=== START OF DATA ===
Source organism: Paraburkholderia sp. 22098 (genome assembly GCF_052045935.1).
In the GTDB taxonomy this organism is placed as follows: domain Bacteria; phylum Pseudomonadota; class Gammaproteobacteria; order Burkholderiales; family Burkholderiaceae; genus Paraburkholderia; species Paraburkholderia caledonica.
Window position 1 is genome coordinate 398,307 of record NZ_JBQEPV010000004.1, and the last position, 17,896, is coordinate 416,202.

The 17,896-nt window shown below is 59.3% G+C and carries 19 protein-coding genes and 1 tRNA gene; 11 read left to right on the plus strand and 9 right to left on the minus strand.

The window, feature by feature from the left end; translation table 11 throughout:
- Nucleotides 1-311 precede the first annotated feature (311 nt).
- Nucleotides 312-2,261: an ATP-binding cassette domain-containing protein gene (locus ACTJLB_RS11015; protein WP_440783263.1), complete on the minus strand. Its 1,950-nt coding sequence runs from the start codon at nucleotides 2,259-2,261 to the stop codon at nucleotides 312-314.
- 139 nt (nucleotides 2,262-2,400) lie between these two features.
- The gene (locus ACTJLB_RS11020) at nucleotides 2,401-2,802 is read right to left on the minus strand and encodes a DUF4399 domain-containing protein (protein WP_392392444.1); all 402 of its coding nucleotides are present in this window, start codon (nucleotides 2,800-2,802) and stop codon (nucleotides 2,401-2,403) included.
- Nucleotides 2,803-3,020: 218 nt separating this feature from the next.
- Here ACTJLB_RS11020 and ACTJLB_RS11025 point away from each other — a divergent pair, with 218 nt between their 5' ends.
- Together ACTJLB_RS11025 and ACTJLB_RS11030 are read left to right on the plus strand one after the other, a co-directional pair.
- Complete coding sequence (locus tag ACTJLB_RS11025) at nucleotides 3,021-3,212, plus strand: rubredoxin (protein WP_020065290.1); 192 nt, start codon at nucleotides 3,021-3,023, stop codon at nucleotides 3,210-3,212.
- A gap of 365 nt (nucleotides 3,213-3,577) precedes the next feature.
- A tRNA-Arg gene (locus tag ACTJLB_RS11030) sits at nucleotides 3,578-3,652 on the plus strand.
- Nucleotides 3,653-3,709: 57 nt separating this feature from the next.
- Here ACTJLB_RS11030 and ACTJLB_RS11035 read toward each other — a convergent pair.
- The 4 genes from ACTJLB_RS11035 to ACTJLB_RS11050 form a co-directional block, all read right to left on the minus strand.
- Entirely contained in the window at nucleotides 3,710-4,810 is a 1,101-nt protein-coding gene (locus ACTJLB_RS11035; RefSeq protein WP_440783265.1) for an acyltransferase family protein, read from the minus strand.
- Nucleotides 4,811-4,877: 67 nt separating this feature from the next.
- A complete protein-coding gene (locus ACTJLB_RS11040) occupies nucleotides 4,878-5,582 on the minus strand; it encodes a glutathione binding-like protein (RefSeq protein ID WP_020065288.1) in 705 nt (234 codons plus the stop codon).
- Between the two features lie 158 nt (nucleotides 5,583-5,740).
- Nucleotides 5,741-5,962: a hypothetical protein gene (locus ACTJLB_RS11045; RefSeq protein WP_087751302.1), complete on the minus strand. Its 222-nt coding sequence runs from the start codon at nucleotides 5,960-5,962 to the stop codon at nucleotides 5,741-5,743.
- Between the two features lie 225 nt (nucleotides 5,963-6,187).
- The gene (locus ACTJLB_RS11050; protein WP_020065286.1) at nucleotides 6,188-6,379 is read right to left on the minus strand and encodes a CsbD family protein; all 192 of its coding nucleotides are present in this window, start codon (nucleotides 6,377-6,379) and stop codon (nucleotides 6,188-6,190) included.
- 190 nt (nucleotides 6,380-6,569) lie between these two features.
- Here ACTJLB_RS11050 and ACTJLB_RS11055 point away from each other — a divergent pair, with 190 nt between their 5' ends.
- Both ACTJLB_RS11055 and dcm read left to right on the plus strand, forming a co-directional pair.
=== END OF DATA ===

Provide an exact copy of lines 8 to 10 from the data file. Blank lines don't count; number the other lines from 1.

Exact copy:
- 139 nt (nucleotides 2,262-2,400) lie between these two features.
- The gene (locus ACTJLB_RS11020) at nucleotides 2,401-2,802 is read right to left on the minus strand and encodes a DUF4399 domain-containing protein (protein WP_392392444.1); all 402 of its coding nucleotides are present in this window, start codon (nucleotides 2,800-2,802) and stop codon (nucleotides 2,401-2,403) included.
- Nucleotides 2,803-3,020: 218 nt separating this feature from the next.